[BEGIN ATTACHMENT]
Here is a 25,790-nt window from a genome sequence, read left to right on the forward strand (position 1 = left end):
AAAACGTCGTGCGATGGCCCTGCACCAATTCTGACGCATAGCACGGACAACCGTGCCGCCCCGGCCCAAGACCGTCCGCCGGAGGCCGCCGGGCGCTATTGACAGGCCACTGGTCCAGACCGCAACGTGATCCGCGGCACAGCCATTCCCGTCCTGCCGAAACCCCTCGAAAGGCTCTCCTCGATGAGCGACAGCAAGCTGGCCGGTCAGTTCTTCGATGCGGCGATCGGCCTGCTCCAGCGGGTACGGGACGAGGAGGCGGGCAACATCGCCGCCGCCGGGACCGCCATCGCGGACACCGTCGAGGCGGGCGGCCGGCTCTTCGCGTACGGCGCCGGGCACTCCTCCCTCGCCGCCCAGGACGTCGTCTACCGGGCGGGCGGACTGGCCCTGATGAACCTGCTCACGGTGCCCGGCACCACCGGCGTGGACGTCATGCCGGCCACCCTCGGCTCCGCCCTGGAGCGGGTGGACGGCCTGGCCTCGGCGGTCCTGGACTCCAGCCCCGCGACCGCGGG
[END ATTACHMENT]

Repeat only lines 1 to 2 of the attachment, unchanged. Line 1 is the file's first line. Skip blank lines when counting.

Here is a 25,790-nt window from a genome sequence, read left to right on the forward strand (position 1 = left end):
AAAACGTCGTGCGATGGCCCTGCACCAATTCTGACGCATAGCACGGACAACCGTGCCGCCCCGGCCCAAGACCGTCCGCCGGAGGCCGCCGGGCGCTATTGACAGGCCACTGGTCCAGACCGCAACGTGATCCGCGGCACAGCCATTCCCGTCCTGCCGAAACCCCTCGAAAGGCTCTCCTCGATGAGCGACAGCAAGCTGGCCGGTCAGTTCTTCGATGCGGCGATCGGCCTGCTCCAGCGGGTACGGGACGAGGAGGCGGGCAACATCGCCGCCGCCGGGACCGCCATCGCGGACACCGTCGAGGCGGGCGGCCGGCTCTTCGCGTACGGCGCCGGGCACTCCTCCCTCGCCGCCCAGGACGTCGTCTACCGGGCGGGCGGACTGGCCCTGATGAACCTGCTCACGGTGCCCGGCACCACCGGCGTGGACGTCATGCCGGCCACCCTCGGCTCCGCCCTGGAGCGGGTGGACGGCCTGGCCTCGGCGGTCCTGGACTCCAGCCCCGCGACCGCGGG